Sotheby’s has come up against New York attorney general Letitia James after her office alleged the auction house challenged the public with massive tax revenues in a lawsuit filed in early November. The AG claimed a collector avoided taxes on $ 27 million in art purchases – and Sotheby’s helped them do that.
On Friday, Sotheby’s filed a 27-page memo with the New York State Supreme Court asking a judge to dismiss the case. Sotheby’s attorneys cited several reasons, including that the attorney general had not adequately argued that the auction house was required to collect taxes.
In the more than 40-page complaint filed by Attorney General James on November 6, Sotheby’s was accused of “helping wealthy customers evade taxes to increase their own sales”. The lawsuit elaborated on the House’s role in assisting a specific customer it did not name and evaded tax by filing documents granting it benefits legally reserved for dealers rather than private collectors.
In their response, Sotheby’s attorneys alleged that the Attorney General had failed to show that the House knew that the documents they submitted were false. They also stressed that the state, which had come to terms with the buyer in question two years ago, had already reimbursed the unpaid sales tax.
The attorney general “is trying to punish sales tax rather than simply reclaiming it,” argued Sotheby’s lawyers.
Sotheby’s declined to comment further. A representative previously told Artnet News that the House “vigorously denies the attorney general’s unfounded allegations, which are unsupported by both fact and law.”
While the Attorney General’s complaint only identified the central customer Portal Equities as a holding company based in the British Virgin Islands, the Wall Street Journal named the collector behind Isaac Sultan, President of Atlantic Feeder Services USA LLC in Miami. Sultan is known for collecting Latin American and contemporary art, according to the Journal. Artnet News was unable to independently confirm the collector’s identity. Sultan did not respond to a request for comment.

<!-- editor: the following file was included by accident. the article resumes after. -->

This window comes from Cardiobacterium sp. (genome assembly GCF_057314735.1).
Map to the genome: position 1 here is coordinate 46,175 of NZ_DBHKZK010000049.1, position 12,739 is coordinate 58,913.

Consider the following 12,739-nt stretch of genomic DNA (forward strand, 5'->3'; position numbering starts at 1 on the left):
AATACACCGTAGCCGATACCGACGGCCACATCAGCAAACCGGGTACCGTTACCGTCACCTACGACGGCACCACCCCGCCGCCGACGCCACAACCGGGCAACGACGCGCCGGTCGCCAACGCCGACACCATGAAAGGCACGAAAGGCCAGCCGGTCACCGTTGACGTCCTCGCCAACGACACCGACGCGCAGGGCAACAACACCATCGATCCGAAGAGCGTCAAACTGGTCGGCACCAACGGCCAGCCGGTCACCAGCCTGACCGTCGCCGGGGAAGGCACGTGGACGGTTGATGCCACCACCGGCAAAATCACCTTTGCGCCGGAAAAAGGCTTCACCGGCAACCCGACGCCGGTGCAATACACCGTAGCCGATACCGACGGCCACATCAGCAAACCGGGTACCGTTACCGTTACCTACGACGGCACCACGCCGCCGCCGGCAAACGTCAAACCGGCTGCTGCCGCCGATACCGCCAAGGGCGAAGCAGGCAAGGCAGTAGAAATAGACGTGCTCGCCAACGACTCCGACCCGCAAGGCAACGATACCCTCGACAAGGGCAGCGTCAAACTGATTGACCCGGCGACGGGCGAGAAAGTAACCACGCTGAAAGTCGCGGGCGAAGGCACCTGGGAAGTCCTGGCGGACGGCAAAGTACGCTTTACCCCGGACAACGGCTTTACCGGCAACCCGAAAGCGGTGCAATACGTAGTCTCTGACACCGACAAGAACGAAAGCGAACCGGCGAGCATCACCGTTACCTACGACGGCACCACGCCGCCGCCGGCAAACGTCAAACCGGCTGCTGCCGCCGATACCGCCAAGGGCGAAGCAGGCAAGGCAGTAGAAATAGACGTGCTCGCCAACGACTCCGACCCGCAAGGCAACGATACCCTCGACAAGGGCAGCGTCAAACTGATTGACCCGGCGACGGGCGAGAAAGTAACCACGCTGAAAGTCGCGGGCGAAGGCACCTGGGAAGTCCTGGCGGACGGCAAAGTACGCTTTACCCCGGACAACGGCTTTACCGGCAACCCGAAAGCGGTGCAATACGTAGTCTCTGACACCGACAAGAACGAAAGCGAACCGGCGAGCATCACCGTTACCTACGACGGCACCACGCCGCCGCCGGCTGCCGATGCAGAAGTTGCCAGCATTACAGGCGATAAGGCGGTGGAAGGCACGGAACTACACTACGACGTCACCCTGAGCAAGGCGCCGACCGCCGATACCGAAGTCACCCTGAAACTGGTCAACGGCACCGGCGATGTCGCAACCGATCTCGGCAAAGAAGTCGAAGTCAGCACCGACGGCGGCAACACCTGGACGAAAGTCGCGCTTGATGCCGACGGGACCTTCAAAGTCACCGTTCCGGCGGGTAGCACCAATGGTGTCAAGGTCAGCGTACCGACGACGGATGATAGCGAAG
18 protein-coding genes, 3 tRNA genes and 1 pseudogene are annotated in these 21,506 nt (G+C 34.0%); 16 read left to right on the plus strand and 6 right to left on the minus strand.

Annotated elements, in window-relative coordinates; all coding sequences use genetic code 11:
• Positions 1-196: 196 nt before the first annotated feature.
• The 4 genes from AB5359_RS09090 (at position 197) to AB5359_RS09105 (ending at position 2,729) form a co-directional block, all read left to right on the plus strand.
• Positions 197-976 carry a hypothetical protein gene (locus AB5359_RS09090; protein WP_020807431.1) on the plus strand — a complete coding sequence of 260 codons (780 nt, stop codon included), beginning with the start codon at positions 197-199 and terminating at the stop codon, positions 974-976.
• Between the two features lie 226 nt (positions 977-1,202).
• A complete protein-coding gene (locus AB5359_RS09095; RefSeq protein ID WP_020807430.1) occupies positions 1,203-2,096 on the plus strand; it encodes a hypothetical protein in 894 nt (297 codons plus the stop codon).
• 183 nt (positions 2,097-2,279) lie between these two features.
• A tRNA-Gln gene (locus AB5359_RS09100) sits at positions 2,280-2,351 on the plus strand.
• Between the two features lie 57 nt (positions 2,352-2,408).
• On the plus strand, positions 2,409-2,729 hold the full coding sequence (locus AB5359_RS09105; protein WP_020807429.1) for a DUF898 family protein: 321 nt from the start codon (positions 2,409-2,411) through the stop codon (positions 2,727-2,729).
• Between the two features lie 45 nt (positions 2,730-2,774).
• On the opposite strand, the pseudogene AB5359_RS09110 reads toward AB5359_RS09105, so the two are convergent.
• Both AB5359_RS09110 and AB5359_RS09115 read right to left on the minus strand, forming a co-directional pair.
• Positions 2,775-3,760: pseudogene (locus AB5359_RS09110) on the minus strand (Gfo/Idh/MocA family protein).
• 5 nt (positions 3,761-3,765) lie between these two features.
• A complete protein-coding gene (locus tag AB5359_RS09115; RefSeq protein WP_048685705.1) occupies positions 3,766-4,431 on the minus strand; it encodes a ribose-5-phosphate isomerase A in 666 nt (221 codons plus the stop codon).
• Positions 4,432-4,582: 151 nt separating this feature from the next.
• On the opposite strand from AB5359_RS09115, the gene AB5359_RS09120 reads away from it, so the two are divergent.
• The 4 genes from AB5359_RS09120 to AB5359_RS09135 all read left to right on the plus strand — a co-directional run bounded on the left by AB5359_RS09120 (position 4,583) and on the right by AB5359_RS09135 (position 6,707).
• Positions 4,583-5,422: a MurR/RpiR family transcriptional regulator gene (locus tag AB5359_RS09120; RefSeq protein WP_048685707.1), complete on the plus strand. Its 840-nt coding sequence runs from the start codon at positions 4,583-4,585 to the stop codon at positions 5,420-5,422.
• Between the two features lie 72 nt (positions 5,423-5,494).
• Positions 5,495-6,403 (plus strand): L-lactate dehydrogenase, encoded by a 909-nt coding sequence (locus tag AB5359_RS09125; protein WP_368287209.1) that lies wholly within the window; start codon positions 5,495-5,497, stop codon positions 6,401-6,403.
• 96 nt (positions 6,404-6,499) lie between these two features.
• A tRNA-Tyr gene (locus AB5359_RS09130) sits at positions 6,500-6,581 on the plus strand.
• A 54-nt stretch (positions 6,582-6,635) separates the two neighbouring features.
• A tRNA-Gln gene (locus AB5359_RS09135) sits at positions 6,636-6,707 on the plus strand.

The original complaint sets out how an unidentified Sotheby’s Junior employee known as the Key Client Manager or “KCM” wooed the collector. It was alleged that the employee helped the customer fill out a resale certificate, which provides tax protection for dealers who want to buy works and put them back on the market, even though the collector was not eligible for the credit.
In response, Sotheby’s attorneys wrote that the attorney general “is trying to circumvent the tax law by trying to put aside decades of guidelines and jurisdiction governing the circumstances under which sellers can properly accept resale certificates from their customers. this is the [Office of the Attorney General] can not.”
Sotheby’s repeatedly emphasized that it had no knowledge that the resale certificates provided by the collector were false. Rather than launch a conspiracy to avoid taxes, the auction house argued, the manager was simply “inadequately trained”.
The Attorney General’s objection letter is due by January 29th. Sotheby’s answer will follow on February 19th.
When asked for comment, an attorney general reiterated Letitia James’ earlier statement at the time the lawsuit was filed: “Millionaires and billionaires are banned from avoiding taxes while Americans pay their fair share every day. Sotheby’s broke the law and got New York taxpayers out of the millions just to grow its own sales. This lawsuit should send a clear message that no one is above the law, no matter how well connected or rich you are. “
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